Zimbabwe: ZELA decries poor working conditions in mining & agriculture sectors, including child labour
Author: Zimeye (Zimbabwe) , Published on: 13 May 2019
‘ZELA Laments Mining Workers’ Dire Working Conditions’ 3 May 2019
In its Workers’ Day statement, ZELA (Zimbabwe Environmental Lawyers Association) said most mine workers were at risk of fatal accidents, citing the recent Battlefields mine disaster, where over 20 artisanal miners died in a mineshaft. The environmental lawyers also cited cases of child labour, saying they were rampant in the farming sector. Most mining and agriculture sector workers are among the least-paid despite working under hazardous conditions that threaten their lives and health, the Zimbabwe Environmental Law Association (Zela) has said.
Recently, companies like Anglo Platinum, Impala Platinum and Caledonia Mining Corporation awarded an 80% wage increase to their workers, which saw their salaries rising from a minimum wage of ZWL$262,32 to ZWL$468,58. “Zela particularly bemoans the state of workers in the mining and agriculture sectors, which are our programming areas. Despite having one of the best Constitutions, the state of workers in Zimbabwe is disheartening and workers in the mining industry are currently the lowest paid despite the fact that this is an industry that is labour intensive and is highly risky and hazardous to health,” Zela said.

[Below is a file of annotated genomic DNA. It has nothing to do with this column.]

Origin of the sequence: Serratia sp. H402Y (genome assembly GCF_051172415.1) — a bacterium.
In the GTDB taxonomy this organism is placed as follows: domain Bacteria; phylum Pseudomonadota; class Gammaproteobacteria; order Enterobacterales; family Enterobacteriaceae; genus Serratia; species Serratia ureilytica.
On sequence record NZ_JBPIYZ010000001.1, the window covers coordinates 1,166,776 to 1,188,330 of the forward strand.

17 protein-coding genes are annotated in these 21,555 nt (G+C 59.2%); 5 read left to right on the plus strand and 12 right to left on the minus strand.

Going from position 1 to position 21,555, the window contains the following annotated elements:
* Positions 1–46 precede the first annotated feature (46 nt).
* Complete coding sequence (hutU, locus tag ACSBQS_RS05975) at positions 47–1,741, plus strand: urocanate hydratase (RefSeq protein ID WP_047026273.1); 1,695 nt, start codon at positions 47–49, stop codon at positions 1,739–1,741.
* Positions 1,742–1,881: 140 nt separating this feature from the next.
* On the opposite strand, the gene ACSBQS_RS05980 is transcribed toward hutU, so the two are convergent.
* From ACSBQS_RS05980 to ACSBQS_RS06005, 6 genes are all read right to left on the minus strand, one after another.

…Several mining and agriculture industry workers are, therefore, living below the poverty datum line, which flies in the face of United Nations principles.” Zela said some of the challenges that the mining and agriculture sector workers faced included non-payment of salaries, underpayment and unlawful dismissals… “Furthermore, Zela is concerned about child labour practices in the country, especially in the mining and agriculture industry. This situation should not be allowed to prevail because our Constitution provides for the protection of children’s rights and particularly condemns child labour.” The government should implement and enforce labour laws to improve the rights of all workers, as well as to put in place legislative, judiciary and administrative and policy measures, Zela further noted.